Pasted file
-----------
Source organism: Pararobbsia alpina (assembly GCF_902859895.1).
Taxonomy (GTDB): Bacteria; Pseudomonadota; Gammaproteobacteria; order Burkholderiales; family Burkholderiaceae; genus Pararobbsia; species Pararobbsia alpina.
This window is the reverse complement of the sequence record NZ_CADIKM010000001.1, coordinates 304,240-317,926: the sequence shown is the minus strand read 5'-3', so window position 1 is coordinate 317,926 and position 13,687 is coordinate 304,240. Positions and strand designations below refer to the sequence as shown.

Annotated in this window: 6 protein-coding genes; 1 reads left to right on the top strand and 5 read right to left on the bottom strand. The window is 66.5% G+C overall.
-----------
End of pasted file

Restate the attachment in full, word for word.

Source organism: Pararobbsia alpina (assembly GCF_902859895.1).
Taxonomy (GTDB): Bacteria; Pseudomonadota; Gammaproteobacteria; order Burkholderiales; family Burkholderiaceae; genus Pararobbsia; species Pararobbsia alpina.
This window is the reverse complement of the sequence record NZ_CADIKM010000001.1, coordinates 304,240-317,926: the sequence shown is the minus strand read 5'-3', so window position 1 is coordinate 317,926 and position 13,687 is coordinate 304,240. Positions and strand designations below refer to the sequence as shown.

Annotated in this window: 6 protein-coding genes; 1 reads left to right on the top strand and 5 read right to left on the bottom strand. The window is 66.5% G+C overall.